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Last Updated on September 5, 2023, by eNotes Editorial. Word Count: 548

An honest man feels that he must pay Heaven for every hour of happiness with a good spell of hard, unselfish work to make others happy. We have no more right to consume happiness without producing it than to consume wealth without producing it.

In this quote early in the play, the Christian Socialist minister James Morell (whom Shaw describes as a “great baby”) is praising his wife to his curate, Lexy. Candida gives Morell great happiness, so he must work diligently to share this happiness with others. While this quote demonstrates that Morell’s honorable intention to pay forward the joy he receives, there is more truth in the idea that Candida provides happiness for him than he realizes: he is unaware that he is weak and spoiled and that Candida stays with him in order to take care of him. As she reveals at the end, Candida has enabled all of Morell’s success through her support and care. 

You have been annoying him. Now I won’t have it, Eugene: do you hear? . . . My boy shall not be worried: I will protect him.

While the true nature of Candida’s provision for Morell—that it is only because of her that he is as successful as he is—is not revealed until the very end, Shaw provides glimpses of it at various points throughout the play. This quote is from one such instance: Candida has walked in on an argument between Morell and Marchbanks, and upon observing that Morell is distressed, she rushes to him, scolds Marchbanks, and defends Morell. Morell is taken aback by her vow to “protect” him, for he still views himself as Candida’s protector. It is interesting to note Candida’s use of the endearment “my boy” for her husband: she addresses Morell with the same words that Morell uses to address Lexy. When Morell uses these words for Lexy, it is in a fatherly tone. Candida, likewise, assumes a motherly tone when she addresses Morell in this way, revealing the fact that she takes care of him far more than he realizes.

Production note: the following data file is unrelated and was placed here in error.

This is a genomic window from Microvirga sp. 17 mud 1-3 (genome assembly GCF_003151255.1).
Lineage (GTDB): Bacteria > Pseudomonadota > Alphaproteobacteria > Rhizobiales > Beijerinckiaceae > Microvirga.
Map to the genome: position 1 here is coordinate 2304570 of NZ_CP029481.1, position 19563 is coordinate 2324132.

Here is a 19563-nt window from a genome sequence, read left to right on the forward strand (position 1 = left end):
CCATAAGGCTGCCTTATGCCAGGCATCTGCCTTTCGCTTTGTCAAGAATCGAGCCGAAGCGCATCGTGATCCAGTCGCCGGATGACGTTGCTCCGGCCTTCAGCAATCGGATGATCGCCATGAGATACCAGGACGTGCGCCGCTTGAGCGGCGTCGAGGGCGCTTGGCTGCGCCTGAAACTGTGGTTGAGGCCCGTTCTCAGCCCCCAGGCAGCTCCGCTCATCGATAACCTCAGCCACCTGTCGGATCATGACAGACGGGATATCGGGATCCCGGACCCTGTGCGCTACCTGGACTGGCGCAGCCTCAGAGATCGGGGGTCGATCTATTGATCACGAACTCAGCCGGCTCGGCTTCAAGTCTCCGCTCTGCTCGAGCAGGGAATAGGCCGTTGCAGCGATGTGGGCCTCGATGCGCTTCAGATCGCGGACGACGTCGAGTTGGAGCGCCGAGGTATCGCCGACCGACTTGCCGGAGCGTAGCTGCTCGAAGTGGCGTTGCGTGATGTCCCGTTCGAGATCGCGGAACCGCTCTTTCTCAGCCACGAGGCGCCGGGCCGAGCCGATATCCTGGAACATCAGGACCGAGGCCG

I have nothing to offer you but my strength for your defence, my honesty of purpose for your surety, my ability and industry for your livelihood, and my authority and position for your dignity. That is all it becomes a man to offer to a woman.

In their bids for Candida’s love, Marchbanks and Morell’s offers are exact opposites. Morell, as this quote demonstrates, believes that the way to win Candida’s heart is to offer to provide for her. In his mind, provision is also “all it becomes a man to offer a woman”: this exemplifies Morell’s traditional view that the man is the provider for his household. Marchbanks, on the contrary, offers his “weakness,” “desolation,” and “heart’s need,” which Candida remarks is a “good bid.” Contradicting traditional gender roles, Candida ultimately chooses Morell: he needs her provision, for he is “the weaker of the two [men].” Candida makes her choice not because of what these men can provide her but because of what she can provide them. Morell realizes that while he had previously believed himself to be providing for Candida, she has been providing for him all along.

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